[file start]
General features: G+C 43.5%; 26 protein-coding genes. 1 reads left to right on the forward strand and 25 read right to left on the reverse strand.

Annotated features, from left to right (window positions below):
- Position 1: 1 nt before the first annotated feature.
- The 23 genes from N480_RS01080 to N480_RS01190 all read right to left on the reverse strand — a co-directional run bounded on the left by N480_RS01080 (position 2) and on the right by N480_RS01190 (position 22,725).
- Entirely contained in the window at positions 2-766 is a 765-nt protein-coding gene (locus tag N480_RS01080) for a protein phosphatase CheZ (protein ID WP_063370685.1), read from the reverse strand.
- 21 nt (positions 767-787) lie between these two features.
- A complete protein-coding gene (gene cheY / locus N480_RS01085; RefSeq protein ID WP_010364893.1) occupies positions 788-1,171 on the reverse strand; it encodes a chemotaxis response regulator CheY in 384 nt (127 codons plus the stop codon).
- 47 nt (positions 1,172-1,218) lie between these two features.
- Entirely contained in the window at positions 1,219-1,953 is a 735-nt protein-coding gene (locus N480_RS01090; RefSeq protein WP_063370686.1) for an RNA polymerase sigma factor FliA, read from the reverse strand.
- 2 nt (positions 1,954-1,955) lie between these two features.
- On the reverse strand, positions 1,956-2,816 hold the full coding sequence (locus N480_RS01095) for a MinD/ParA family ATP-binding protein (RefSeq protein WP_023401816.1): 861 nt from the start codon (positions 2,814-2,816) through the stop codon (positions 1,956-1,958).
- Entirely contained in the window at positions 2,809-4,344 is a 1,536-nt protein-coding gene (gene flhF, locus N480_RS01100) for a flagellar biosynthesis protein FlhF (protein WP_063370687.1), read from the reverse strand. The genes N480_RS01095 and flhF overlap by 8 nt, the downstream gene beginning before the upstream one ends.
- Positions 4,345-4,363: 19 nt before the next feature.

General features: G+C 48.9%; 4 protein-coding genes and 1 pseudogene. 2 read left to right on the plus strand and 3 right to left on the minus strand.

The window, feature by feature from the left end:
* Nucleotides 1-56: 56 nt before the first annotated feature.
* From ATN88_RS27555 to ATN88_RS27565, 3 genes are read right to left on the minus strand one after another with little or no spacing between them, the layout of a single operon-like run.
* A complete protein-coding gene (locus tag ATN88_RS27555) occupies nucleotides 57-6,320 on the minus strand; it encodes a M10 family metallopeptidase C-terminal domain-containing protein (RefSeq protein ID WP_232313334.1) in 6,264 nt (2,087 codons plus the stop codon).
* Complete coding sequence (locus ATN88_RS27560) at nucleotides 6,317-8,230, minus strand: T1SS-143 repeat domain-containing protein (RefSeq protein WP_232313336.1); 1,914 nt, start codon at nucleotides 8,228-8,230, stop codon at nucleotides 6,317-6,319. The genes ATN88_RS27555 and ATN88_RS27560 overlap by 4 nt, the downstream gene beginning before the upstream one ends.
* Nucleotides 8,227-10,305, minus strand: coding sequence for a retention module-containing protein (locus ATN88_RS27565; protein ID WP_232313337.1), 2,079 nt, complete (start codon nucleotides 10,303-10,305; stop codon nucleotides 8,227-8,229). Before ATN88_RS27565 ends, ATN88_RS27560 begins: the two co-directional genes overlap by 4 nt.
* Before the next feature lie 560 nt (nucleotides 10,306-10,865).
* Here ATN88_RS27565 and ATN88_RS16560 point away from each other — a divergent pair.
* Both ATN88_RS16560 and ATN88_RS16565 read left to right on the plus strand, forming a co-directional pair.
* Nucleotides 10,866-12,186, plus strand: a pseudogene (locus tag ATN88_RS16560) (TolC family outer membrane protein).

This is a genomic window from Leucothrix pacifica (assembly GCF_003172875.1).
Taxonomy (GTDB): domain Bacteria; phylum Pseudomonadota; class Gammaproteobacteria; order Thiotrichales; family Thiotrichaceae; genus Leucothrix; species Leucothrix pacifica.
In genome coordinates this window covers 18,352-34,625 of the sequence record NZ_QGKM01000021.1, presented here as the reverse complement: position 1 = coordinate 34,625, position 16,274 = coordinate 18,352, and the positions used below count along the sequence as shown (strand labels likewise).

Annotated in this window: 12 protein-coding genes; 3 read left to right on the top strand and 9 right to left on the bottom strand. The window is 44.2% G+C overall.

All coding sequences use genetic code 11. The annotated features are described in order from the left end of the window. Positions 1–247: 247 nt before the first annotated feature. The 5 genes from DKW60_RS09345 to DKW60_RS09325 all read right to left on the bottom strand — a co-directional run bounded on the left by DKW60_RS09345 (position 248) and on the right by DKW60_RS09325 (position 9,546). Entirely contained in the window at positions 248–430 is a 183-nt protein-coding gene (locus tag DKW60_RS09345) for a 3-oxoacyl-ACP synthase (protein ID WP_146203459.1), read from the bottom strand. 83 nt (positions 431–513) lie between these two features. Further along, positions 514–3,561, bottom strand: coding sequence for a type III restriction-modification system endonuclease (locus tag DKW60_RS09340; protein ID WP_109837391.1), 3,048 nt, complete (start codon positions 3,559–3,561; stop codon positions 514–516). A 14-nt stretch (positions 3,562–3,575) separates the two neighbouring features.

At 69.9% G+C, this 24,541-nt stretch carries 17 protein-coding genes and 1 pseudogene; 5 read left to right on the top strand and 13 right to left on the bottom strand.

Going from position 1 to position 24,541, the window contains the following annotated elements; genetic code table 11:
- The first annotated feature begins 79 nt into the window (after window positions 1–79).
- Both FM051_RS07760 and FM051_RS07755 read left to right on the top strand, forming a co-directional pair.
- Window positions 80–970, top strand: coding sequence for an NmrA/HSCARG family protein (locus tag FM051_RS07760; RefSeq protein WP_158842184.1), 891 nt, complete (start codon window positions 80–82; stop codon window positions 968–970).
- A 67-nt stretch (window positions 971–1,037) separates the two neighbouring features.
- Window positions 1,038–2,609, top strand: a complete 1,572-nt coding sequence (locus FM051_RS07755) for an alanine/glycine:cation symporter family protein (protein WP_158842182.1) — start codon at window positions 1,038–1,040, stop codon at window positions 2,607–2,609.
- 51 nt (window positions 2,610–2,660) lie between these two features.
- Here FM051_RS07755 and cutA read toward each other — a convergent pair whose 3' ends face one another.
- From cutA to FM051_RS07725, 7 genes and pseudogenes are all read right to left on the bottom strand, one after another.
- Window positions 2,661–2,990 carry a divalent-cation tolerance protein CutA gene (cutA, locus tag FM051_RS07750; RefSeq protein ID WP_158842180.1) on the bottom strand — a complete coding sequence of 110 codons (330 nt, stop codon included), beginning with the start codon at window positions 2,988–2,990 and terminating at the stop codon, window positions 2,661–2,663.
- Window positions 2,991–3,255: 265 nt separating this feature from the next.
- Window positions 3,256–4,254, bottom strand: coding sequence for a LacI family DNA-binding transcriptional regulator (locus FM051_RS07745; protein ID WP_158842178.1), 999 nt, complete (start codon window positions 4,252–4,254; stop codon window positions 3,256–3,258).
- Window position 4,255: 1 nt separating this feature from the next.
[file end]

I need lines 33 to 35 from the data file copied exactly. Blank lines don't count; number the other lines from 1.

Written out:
- Both FM051_RS07760 and FM051_RS07755 read left to right on the top strand, forming a co-directional pair.
- Window positions 80–970, top strand: coding sequence for an NmrA/HSCARG family protein (locus tag FM051_RS07760; RefSeq protein WP_158842184.1), 891 nt, complete (start codon window positions 80–82; stop codon window positions 968–970).
- A 67-nt stretch (window positions 971–1,037) separates the two neighbouring features.